On the chalkboard sign outside the new Grand Rounds Brewpub, there was a message one day last week that said, “Beer — because no great stories began with someone eating a salad.”
But below it was a postscript: “We have great salads, too!”
They do — they have a lot of great food and grand ambitions.
Grand Rounds opened a few weeks ago in the former home of Sontes, which was one of the most elegant and challenging dining rooms in town. There’s no mistaking the new restaurant for the old, but General Manager Paul Koerner and his team clearly want to be known for more than fresh, homemade beer.
That’s a good strategy, considering all the brewpubs, taprooms and craft beer bars Rochester will have soon. As the P-B’s Answer Man quipped recently, we’ll have more brewpubs and taprooms than nail salons before long. Forager Brewery is getting ready in the Kutzky Market building on Sixth Street Northwest, the taproom at Kinney Creek Brewery is well-established, and with the expanded Tap House next door and Crooked Pint Ale House on West Circle Drive, there will be plenty of options for people who like quality beer.
Grand Rounds has plenty of that. The Hop Bollocks Session IPA is my favorite to date. It’s a hoppy, full-bodied IPA that’s light on the alcohol. But what sets the pub apart from the others is the chow.
The menu is “a take on classic pub food you’d find in any town across the country, but with a little bit of a twist,” head chef Alex Sjoberg says. “During my time at Sontes, I had the opportunity to work closely with local farmers and have maintained those relationships,” and the menu keeps the farm-fresh approach.
The eight apps include the expected onion rings and cheese curds (though a notch up in terms of quality and condiments, such as banana ketchup), but also on the list are Scotch eggs ($10) and confit duck nachos ($11). There are straight-forward salads but also a wild-card Lox & Bagel Salad, with shavings of toasted bagel, pieces of salmon, capers and red onions ($11).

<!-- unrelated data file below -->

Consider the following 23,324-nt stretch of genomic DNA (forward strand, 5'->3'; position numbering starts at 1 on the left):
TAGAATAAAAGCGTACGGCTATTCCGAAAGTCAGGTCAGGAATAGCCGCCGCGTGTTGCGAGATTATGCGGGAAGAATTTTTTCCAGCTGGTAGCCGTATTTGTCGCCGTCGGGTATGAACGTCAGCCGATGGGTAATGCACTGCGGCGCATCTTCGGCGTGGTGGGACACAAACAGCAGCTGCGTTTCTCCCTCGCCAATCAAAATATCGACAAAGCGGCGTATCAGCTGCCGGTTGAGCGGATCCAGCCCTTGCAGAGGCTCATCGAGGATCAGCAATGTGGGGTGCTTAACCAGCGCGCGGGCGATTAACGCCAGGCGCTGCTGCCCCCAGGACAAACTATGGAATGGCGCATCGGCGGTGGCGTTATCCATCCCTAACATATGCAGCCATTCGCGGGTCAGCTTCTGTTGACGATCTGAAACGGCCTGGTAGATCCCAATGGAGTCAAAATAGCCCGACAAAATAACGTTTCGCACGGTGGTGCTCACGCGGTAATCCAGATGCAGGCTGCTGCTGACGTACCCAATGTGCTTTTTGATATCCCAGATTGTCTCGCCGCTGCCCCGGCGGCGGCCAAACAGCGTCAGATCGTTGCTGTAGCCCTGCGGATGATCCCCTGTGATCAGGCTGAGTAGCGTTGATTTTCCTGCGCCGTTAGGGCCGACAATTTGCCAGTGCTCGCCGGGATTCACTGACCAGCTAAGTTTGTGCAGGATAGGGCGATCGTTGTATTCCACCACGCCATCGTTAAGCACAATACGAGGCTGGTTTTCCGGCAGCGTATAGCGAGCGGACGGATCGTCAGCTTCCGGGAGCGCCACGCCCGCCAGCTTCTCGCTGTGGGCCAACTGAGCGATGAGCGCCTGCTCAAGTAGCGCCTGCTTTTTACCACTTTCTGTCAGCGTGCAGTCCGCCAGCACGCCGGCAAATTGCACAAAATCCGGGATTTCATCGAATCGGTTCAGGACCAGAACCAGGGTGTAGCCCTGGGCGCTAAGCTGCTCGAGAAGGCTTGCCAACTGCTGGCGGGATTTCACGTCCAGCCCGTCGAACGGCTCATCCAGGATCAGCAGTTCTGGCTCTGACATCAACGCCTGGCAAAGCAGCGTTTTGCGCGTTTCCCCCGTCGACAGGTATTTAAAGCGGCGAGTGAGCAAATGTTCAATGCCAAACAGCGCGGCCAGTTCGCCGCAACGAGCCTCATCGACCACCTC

The “big plate” entrees include a petite fillet, served sliced with gorgonzola sauce ($19), and among the desserts is the chocolate truffle duo, two 3-ounce chocolate truffles with spiced cocoa and sea salt ($7). The night we were there, they also had a killer tiramisu, with layers of cake soaked in espresso and dusted with cocoa.
They opened on Tax Day, April 15, and I was busy with Turbo Tax until midnight, but we checked it out the next night, and it was packed at 9:30 p.m. The kitchen was going full blast, and the servers were keeping up. On the whole, it was an impressive debut.
Speaking of debuts, I also checked out the amazing new Oliver’s Wine Bar in Red Wing last week and will have notes on that in the next 507.
Name your sandwich
After wrapping up my column last week about the horseshoe sandwich in Springfield, Ill., it occurred to me — what would Rochester’s trademark sandwich be? Cincinnati has the unappetizingly named “Hot Brown,” and Austin has the Spam burger, of course. What would Rochester’s be? A pulled goose sandwich? Breast of crow on brown bread? Inevitably, in the hometown of Mayo, it would have to be a sandwich that’s good for you. As Dr. Will Mayo once said — or he said something like this, anyway — the needs of the diner come first.
If you have ideas for a classic Rochester sandwich, or if you know of one that already fits the bill, tell me.